News and notes from Fredericksburg's entertainment scene
Eats: The Gazebo in Fredericksburg
BY KURT RABIN
THE FREE LANCE-STAR
I get asked all the time about the best spots to go out to eat. People like nothing better, it seems, than to pick the brain of a restaurant reviewer, and I’m fine with that.
Occasionally, folks are even curious about my own personal favorite eatery. And that inevitably leads to their asking whether I know of “any secret place [wink, wink], a place that flies just under everyone’s radar, a place no one knows about, a place that’s, you know, awesome!”
And that’s when I feel like saying, “Do you really think, in a town of 25,000—where people aren’t the least bit shy—there could possibly be a dining secret left to uncover?”
But, wait a second. What if such a place really did exist? (And I’m not saying that it does.) Just suppose, for our purposes, that you were to stumble, as people often do in Paris, on that perfect little sidewalk bistro. The one with little or no fanfare but with fantastic food and cooking aromas to die for.
Let’s say, in the historic part of Old Town, just beyond the chalkboard listing daily specials like prime rib, pork tenderloin and rib-eye steak at impossibly low prices, lies a carpeted alley. And at the end of that alley—past the café tables, the wicker chairs, the patio umbrellas—sits a food counter, with a friendly staff ready to take your order and runners practically racing to deliver your food.
And as long as we’re daydreaming, let’s make sure the entrées are not only impeccably prepared but are each accompanied by the perfect side items and that all the portions are huge … legendary, in fact.
The place I’ve been describing actually does exist. It even has a name—The Gazebo. It’s located beside Fredericksburg Square on Caroline Street, not far from the train station.
I have been there on no fewer than four occasions and have tried everything from the chipotle chicken with vegetables du jour and corn on the cob ($7) to duck breast with rice pilaf and roasted root vegetables ($9) to the eggplant parmigiana with garden salad ($8) to the applewood-smoked barbecue sandwich with slaw and chips ($7). And let’s not forget the gumbo or the salmon with beurre blanc and fresh asparagus. Each dish was expertly executed, not a misstep in the bunch.
But here’s the kicker, and you knew there had to be one: The Gazebo is a restaurant that knows only one season, has no set hours, no indoor seating and no fixed menu. (However, if you ask them, they’ll be happy to email you a list of their offerings on the days they do happen to be open, generally Tuesday through Thursday, 11:30 a.m. to 2 p.m.)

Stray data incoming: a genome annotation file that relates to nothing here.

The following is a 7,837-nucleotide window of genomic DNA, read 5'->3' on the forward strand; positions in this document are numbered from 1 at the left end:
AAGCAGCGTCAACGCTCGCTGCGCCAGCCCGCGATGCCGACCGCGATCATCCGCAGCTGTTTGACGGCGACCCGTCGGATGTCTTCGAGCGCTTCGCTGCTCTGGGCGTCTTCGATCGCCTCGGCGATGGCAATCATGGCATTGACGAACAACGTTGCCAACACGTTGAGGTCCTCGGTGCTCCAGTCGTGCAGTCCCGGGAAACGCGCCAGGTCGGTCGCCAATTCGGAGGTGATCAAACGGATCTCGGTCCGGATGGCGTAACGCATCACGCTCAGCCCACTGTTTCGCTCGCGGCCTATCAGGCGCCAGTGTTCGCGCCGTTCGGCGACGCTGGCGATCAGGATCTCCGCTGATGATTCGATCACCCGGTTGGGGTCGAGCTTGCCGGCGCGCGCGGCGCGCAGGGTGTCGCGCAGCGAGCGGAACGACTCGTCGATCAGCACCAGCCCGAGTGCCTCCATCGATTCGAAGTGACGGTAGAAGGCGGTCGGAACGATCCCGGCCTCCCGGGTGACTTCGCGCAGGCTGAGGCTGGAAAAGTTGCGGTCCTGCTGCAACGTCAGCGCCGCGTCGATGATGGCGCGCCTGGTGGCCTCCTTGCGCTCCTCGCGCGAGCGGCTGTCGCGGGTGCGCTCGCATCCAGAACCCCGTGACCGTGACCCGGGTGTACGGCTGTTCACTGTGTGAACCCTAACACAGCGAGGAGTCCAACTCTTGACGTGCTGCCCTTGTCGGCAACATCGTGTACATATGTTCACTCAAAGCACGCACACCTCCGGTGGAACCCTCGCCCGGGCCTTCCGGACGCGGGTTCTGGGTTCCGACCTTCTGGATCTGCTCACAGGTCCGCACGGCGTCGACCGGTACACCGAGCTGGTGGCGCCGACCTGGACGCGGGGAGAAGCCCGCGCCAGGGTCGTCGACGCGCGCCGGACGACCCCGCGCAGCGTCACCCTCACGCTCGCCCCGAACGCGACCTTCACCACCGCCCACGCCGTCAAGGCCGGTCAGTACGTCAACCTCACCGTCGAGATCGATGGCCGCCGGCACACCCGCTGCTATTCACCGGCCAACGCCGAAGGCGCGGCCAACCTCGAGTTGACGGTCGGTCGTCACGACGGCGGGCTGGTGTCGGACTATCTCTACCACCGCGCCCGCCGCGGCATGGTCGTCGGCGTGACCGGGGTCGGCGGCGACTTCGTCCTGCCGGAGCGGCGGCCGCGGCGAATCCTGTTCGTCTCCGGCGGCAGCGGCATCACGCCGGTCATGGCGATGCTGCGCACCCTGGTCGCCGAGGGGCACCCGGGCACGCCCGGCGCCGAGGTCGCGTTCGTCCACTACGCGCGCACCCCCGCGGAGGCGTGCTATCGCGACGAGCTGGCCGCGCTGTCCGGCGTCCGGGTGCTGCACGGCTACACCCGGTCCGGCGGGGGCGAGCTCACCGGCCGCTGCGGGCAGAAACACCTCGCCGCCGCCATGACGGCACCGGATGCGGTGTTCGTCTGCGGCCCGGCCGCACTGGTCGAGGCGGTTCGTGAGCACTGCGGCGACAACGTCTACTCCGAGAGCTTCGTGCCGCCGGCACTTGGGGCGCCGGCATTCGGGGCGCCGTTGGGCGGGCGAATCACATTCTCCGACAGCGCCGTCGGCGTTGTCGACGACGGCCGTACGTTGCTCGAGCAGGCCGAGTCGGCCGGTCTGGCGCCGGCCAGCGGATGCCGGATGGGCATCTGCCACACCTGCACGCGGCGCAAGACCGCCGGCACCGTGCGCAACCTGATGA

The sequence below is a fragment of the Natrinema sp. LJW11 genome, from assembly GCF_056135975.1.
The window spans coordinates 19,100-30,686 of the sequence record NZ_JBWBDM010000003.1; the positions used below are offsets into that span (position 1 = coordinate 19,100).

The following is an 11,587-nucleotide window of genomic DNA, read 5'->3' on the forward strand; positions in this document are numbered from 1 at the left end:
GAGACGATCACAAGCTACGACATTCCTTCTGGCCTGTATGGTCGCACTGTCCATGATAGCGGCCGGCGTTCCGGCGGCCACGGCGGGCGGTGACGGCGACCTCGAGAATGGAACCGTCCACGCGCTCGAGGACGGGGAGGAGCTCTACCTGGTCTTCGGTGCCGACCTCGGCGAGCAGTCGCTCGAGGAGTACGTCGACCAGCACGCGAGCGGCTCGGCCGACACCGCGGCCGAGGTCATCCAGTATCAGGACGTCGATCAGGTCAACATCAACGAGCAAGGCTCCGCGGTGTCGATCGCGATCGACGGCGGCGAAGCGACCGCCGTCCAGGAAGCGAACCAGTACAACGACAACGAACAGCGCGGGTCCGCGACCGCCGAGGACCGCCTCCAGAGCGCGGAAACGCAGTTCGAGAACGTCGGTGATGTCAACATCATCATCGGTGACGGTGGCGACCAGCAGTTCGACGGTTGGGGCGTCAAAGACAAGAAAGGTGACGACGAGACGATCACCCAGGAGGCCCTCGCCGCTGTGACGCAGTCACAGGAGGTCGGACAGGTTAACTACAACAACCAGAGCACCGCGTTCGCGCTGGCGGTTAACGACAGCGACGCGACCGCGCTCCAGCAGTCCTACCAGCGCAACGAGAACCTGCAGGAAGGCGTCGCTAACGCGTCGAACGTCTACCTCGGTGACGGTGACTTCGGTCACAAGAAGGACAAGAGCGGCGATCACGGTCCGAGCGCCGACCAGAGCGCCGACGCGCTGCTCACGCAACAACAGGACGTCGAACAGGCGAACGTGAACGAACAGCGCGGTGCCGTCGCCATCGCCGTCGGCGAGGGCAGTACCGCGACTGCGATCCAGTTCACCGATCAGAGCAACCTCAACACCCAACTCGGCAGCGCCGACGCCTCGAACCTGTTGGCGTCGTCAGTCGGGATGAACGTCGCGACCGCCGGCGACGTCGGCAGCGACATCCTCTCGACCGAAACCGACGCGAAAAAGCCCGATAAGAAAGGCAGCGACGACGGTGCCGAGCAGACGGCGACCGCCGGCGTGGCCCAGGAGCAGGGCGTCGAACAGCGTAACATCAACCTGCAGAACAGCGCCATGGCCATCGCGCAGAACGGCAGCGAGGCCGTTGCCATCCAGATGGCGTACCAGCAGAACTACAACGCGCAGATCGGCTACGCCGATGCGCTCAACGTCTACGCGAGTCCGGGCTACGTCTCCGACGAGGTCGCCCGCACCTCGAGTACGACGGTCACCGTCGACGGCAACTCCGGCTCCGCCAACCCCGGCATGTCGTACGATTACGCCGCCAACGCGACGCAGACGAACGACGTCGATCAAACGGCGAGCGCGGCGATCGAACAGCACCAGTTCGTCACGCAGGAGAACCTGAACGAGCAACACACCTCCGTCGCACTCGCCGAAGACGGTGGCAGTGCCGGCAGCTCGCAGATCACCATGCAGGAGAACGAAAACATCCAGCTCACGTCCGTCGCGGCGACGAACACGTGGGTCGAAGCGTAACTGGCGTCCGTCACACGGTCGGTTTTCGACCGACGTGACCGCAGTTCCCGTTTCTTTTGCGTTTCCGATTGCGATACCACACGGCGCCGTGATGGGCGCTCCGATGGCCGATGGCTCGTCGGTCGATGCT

That’s right. The Gazebo is a kind of pop-up restaurant. Pop-ups, a trend that started in London, are popping up all over the place. Well, at least in metro areas. They’re temporary, or underground, restaurants.
Ideal for chefs with a great menu and no place to sell their food, they often operate out of spaces not their own: private homes, former factories, airplane hangars or during festivals. Any place that has a functioning kitchen, and sometimes out of existing restaurants or bakeries. They can serve any kind of food, and often do thematic tasting-menu dinners.
Pop-ups offer the ability to experiment, with little fear or risk, and require a minimal investment compared with opening a bricks-and-mortar restaurant. Diners, who often make use of social media such as Facebook and Twitter to follow the movement of these eateries, have been very responsive to the fleeting, evanescent nature of the pop-up.
This will be the third summer for The Gazebo, but the owners plan to remain open later this year, until the weather turns positively uncooperative. So, you’ll probably want to hurry on down, and, as they say, get it while it’s hot.
But whatever you do, please don’t tell anyone about it. Let’s just keep it our little secret.
What: The Gazebo at Fredericksburg Square
Address: 525 Caroline St.
Info: 540/310-0063 fburgsquare.com. Contact to sign up for email alerts.
Hours: 11:30 a.m. to 2 p.m. select weekdays
Prices: Lunch: $7–$9 (with the occasional exception, such as crab cakes); Desserts: $2–$3; Drinks: $1–$2.50
The Scoop: Great food, great prices, extra-large portions, outdoor seating available, on-street parking
Payment: Major credit cards are accepted
Kurt Rabin: 540/374-5000